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The Umbrellas of Cherbourg (Jacques Demy) 1964

    I am sure that I'm in the minority here, but I felt that Jacques Demy's Palm D'Or winning musical The Umbrellas of Cherbourg is not a masterpiece. The film is likable enough, and it certainly looks decent, but the score borders on tuneless sometimes and there's little in the way of plot. Demy's own The Young Girls of Rochefort,  made three years later, surpasses this film in set design, plot, choreography, and jour d' vie. Perhaps it's that the film reaches for an operatic sense of loss that it can't quite grasp, or perhaps it's because the mediums of opera and film are quite different (though Baz Luhrmann's Moulin Rogue! creates a more likable fusion of the two than this does.) but the film simply doesn't work as well as it should, and as the novelty wears off, the film's already short running time (87 minutes) begins to feel far too long.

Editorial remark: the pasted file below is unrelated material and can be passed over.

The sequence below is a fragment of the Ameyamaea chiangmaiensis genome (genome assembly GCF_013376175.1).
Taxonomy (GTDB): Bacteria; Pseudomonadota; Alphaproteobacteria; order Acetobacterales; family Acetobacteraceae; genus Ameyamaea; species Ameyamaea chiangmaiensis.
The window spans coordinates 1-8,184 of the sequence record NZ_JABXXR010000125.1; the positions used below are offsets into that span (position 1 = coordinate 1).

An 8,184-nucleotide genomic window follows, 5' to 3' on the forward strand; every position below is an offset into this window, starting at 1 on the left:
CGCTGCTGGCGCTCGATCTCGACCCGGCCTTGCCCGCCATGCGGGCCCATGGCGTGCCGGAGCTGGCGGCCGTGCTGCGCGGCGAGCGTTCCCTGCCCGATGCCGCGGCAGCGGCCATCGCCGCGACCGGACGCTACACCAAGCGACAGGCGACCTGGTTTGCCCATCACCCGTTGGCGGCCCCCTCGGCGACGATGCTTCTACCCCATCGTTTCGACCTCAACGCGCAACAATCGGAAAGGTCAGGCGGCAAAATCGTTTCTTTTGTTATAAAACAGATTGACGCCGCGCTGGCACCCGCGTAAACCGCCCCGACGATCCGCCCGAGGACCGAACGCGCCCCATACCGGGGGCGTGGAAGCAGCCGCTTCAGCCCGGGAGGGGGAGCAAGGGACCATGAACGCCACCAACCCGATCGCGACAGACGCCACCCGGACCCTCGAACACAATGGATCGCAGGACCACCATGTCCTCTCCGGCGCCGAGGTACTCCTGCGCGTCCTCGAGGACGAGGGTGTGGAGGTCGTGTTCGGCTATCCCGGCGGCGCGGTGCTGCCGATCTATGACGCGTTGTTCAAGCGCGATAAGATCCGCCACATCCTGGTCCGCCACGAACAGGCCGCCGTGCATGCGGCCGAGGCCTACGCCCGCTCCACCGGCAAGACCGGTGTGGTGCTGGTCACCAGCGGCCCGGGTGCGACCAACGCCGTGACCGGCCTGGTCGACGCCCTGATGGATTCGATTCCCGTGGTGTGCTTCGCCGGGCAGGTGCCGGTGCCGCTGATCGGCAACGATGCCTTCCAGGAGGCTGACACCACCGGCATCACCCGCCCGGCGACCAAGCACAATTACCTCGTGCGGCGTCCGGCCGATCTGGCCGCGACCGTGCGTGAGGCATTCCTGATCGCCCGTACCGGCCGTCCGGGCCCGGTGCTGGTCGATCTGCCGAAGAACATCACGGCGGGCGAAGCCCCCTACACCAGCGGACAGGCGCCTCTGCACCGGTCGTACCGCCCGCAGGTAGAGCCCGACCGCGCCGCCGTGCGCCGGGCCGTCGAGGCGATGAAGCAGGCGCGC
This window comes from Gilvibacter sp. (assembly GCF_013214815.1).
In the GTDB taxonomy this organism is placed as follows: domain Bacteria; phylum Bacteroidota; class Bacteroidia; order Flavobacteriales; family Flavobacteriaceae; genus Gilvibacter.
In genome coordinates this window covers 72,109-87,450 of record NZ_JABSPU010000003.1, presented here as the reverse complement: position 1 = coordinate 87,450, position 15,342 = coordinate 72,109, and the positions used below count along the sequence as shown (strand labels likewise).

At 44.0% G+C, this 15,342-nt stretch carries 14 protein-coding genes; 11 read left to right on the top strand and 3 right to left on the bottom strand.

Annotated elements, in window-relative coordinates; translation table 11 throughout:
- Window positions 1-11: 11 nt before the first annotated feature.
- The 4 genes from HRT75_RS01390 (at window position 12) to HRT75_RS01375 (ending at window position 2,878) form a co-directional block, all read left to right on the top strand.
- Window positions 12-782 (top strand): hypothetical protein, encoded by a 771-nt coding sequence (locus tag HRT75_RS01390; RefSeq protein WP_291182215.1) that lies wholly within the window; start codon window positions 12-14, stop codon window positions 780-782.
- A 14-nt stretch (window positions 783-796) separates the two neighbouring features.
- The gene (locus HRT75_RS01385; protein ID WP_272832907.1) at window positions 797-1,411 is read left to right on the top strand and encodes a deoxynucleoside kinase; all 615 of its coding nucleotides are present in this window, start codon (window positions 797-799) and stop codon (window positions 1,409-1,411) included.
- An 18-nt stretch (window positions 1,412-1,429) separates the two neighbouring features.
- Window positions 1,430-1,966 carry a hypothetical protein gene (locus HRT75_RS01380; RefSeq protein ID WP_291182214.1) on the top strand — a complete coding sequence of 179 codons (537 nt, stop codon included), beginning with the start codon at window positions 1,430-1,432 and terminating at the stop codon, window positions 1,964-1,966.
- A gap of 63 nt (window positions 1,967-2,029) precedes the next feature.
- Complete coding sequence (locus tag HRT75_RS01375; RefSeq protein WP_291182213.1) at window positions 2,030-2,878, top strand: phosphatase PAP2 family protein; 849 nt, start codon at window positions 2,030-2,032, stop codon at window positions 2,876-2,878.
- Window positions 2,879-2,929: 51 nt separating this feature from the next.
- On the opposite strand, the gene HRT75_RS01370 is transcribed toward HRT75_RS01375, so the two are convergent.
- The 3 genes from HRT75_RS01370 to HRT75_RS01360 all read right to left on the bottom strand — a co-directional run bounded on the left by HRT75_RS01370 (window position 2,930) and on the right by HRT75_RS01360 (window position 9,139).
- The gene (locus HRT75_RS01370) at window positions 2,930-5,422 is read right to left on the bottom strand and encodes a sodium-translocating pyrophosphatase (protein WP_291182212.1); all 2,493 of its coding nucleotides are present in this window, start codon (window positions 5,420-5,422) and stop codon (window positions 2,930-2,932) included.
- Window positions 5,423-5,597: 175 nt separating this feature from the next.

This isn't to suggest that it's an utter failure. The majority of the film works to a degree. Nino Castelnuovo and Catherine Deneuve are just about the most attractive couple in cinema (outside maybe Ewan and Nicole.) They have a lot of genuine chemistry in their scenes together, which is impressive since they never are seen actually speaking to each other (all of the film's dialogue is sung). The odd thing is that the film, despite it's status as a musical never really achieves some of the highs that we take for granted in the genre. The film's titles feature some tentative choreography featuring umbrella holding dancers, but the amount of motion contained in the film quickly shrinks. I can appreciate the way the film works the real world into the musical (the hero goes off to war, people die, finances play a role in life decisions), but I simply feel that everything that Demy does here, he does better in his next film.